INCREASING incidents of ‘cannabis farm’ fly-tipping are being reported across North Yorkshire, police say.

Officers are increasing patrols and urging victims to come forward, as part of an operation to clamp down on the crime in the county.

The police are also working closely with local authorities to deal with the illegal dumping of waste associated with cannabis production.

The rubbish can include lamps, wiring, air filters, tubs of fertiliser and dead plants.

Earlier this year, police surveyed more than 75 farmers and landowners in North Yorkshire about fly-tipping – ten of whom reported having cannabis waste dumped on their land within the last 12 months.

One respondent said the remains of cannabis farms were being fly-tipped on their land every couple of months.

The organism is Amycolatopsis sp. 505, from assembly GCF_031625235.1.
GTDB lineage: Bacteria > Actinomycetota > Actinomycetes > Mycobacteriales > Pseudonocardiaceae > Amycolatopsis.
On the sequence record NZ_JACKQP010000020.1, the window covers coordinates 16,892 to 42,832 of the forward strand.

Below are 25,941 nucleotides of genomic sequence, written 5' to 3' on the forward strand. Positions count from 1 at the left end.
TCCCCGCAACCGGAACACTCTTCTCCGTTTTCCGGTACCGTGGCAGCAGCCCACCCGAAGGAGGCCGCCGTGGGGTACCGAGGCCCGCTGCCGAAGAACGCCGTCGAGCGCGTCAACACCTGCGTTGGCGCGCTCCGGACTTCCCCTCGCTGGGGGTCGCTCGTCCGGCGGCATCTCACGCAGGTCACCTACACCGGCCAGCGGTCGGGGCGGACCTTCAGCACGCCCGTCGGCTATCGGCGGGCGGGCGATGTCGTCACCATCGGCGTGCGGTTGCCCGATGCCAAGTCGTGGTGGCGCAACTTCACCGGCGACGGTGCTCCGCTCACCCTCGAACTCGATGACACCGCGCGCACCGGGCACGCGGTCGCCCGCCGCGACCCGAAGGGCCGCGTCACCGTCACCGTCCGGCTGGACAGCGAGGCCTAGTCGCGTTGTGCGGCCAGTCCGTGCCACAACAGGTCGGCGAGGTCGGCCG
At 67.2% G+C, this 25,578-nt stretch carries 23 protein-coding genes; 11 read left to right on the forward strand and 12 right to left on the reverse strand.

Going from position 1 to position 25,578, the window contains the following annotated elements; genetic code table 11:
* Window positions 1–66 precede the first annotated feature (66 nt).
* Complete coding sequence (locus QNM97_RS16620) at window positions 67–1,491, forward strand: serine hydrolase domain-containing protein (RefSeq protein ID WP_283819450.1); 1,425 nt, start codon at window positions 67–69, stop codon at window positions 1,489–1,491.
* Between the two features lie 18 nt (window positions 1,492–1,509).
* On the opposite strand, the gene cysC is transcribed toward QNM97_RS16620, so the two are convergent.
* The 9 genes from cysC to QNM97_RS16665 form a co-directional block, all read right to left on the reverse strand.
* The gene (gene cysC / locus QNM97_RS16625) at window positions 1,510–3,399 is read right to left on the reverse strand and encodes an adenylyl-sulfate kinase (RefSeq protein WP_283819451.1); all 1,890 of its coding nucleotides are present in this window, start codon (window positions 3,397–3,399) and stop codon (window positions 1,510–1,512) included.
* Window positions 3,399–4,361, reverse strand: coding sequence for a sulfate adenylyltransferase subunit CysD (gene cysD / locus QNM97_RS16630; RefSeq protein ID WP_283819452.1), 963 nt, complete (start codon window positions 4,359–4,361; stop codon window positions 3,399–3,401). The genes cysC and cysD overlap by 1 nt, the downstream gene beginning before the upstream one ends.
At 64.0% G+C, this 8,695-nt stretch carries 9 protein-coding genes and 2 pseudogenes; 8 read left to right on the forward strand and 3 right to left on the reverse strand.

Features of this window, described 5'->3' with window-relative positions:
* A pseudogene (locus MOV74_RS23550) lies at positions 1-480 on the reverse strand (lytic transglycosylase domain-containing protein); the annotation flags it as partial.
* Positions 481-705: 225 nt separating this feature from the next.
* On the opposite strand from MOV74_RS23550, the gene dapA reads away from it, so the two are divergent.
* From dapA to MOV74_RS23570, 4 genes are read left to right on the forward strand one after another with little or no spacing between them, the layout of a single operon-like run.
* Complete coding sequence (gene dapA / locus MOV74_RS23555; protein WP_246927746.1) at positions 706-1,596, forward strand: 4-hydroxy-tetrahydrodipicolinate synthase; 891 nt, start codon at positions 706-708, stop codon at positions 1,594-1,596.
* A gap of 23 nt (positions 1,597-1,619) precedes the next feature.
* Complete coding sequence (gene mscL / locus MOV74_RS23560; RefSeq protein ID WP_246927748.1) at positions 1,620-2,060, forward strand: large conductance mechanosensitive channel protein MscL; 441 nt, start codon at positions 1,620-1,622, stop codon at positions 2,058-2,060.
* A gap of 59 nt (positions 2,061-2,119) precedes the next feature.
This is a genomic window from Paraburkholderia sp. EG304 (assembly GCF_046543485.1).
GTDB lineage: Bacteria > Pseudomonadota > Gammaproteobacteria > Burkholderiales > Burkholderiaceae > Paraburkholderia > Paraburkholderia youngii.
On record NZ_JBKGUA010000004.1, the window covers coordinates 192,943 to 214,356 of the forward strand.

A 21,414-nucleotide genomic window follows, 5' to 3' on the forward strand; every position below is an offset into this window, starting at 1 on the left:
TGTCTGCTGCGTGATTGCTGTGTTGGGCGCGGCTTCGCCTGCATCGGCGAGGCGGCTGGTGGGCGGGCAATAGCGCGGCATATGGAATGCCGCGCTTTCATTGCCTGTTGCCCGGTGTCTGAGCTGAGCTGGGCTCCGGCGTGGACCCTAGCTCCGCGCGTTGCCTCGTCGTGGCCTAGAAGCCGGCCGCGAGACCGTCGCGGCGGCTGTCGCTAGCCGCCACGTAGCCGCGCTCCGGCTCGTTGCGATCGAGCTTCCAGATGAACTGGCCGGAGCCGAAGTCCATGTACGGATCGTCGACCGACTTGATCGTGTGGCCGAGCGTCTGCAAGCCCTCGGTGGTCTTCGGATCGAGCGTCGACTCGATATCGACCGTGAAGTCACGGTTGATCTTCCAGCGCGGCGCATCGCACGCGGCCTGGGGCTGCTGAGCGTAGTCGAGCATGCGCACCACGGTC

As well as stepping up patrols in affected areas, police are stopping and checking suspicious vehicles, as well as using CCTV and ANPR technology to identify offenders.

Warning signs are available to landowners to deter fly-tippers from targeting their land, and Rural Watch groups are being given information on what to look out for.

PC Gemma Mumby said: “Fly-tipping causes disruption to farmers and rural businesses, blights our countryside, and is hazardous to wildlife and public health.

“Criminals involved in cannabis production see fly-tipping as an easy way to dump their waste, so it’s only by working together that we can stop them.

“It’s really important that all incidents of fly-tipping are reported to the local authority.

"We work closely with councils, and forensic opportunities in cannabis waste could give us the chance to identify both fly-tippers and drug dealers.”

Hambleton District Council Leader, Councillor Mark Robson, said: “The illegal dumping of cannabis farm and other waste across Hambleton is not only an unsightly blight on the landscape, it costs our council taxpayers tens of thousands of pounds a year."